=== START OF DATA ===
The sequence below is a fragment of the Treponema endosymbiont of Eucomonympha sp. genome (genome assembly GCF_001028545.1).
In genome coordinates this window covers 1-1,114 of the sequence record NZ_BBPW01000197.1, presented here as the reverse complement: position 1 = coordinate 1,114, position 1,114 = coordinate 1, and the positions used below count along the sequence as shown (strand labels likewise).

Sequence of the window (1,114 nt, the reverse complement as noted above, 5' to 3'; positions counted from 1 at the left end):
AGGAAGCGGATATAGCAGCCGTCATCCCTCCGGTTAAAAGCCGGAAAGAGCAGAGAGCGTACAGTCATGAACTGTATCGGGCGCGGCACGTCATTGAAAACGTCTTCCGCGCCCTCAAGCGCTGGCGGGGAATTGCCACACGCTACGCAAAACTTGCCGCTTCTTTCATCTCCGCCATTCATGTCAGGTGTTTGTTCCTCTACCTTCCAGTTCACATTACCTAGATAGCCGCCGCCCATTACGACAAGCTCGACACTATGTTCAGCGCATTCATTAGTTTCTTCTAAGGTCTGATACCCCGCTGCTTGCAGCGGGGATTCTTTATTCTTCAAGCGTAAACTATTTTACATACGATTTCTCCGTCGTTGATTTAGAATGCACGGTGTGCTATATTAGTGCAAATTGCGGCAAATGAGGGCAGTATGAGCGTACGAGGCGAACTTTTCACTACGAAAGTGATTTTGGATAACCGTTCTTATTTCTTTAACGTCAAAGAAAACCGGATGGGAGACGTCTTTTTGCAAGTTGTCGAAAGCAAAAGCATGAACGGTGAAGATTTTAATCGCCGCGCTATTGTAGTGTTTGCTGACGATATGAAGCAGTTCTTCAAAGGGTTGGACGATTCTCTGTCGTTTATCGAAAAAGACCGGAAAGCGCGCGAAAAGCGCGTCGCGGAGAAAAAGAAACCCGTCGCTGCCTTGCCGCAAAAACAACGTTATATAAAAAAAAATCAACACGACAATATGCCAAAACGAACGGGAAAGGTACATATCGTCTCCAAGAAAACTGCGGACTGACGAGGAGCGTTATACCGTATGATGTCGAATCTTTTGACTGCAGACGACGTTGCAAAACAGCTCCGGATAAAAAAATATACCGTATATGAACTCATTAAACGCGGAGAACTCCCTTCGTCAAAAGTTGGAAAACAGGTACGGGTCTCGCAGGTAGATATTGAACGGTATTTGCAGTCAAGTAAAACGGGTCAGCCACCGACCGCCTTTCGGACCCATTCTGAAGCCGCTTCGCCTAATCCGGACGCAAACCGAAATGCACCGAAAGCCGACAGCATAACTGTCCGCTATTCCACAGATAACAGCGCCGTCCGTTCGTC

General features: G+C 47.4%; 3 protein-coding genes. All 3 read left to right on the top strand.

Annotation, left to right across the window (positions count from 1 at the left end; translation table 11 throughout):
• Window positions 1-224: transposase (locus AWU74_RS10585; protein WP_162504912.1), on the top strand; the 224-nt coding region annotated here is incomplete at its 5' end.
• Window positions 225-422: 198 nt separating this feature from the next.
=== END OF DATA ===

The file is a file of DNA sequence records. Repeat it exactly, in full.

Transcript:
The sequence below is a fragment of the Treponema endosymbiont of Eucomonympha sp. genome (genome assembly GCF_001028545.1).
In genome coordinates this window covers 1-1,114 of the sequence record NZ_BBPW01000197.1, presented here as the reverse complement: position 1 = coordinate 1,114, position 1,114 = coordinate 1, and the positions used below count along the sequence as shown (strand labels likewise).

Sequence of the window (1,114 nt, the reverse complement as noted above, 5' to 3'; positions counted from 1 at the left end):
AGGAAGCGGATATAGCAGCCGTCATCCCTCCGGTTAAAAGCCGGAAAGAGCAGAGAGCGTACAGTCATGAACTGTATCGGGCGCGGCACGTCATTGAAAACGTCTTCCGCGCCCTCAAGCGCTGGCGGGGAATTGCCACACGCTACGCAAAACTTGCCGCTTCTTTCATCTCCGCCATTCATGTCAGGTGTTTGTTCCTCTACCTTCCAGTTCACATTACCTAGATAGCCGCCGCCCATTACGACAAGCTCGACACTATGTTCAGCGCATTCATTAGTTTCTTCTAAGGTCTGATACCCCGCTGCTTGCAGCGGGGATTCTTTATTCTTCAAGCGTAAACTATTTTACATACGATTTCTCCGTCGTTGATTTAGAATGCACGGTGTGCTATATTAGTGCAAATTGCGGCAAATGAGGGCAGTATGAGCGTACGAGGCGAACTTTTCACTACGAAAGTGATTTTGGATAACCGTTCTTATTTCTTTAACGTCAAAGAAAACCGGATGGGAGACGTCTTTTTGCAAGTTGTCGAAAGCAAAAGCATGAACGGTGAAGATTTTAATCGCCGCGCTATTGTAGTGTTTGCTGACGATATGAAGCAGTTCTTCAAAGGGTTGGACGATTCTCTGTCGTTTATCGAAAAAGACCGGAAAGCGCGCGAAAAGCGCGTCGCGGAGAAAAAGAAACCCGTCGCTGCCTTGCCGCAAAAACAACGTTATATAAAAAAAAATCAACACGACAATATGCCAAAACGAACGGGAAAGGTACATATCGTCTCCAAGAAAACTGCGGACTGACGAGGAGCGTTATACCGTATGATGTCGAATCTTTTGACTGCAGACGACGTTGCAAAACAGCTCCGGATAAAAAAATATACCGTATATGAACTCATTAAACGCGGAGAACTCCCTTCGTCAAAAGTTGGAAAACAGGTACGGGTCTCGCAGGTAGATATTGAACGGTATTTGCAGTCAAGTAAAACGGGTCAGCCACCGACCGCCTTTCGGACCCATTCTGAAGCCGCTTCGCCTAATCCGGACGCAAACCGAAATGCACCGAAAGCCGACAGCATAACTGTCCGCTATTCCACAGATAACAGCGCCGTCCGTTCGTC

General features: G+C 47.4%; 3 protein-coding genes. All 3 read left to right on the top strand.

Annotation, left to right across the window (positions count from 1 at the left end; translation table 11 throughout):
• Window positions 1-224: transposase (locus AWU74_RS10585; protein WP_162504912.1), on the top strand; the 224-nt coding region annotated here is incomplete at its 5' end.
• Window positions 225-422: 198 nt separating this feature from the next.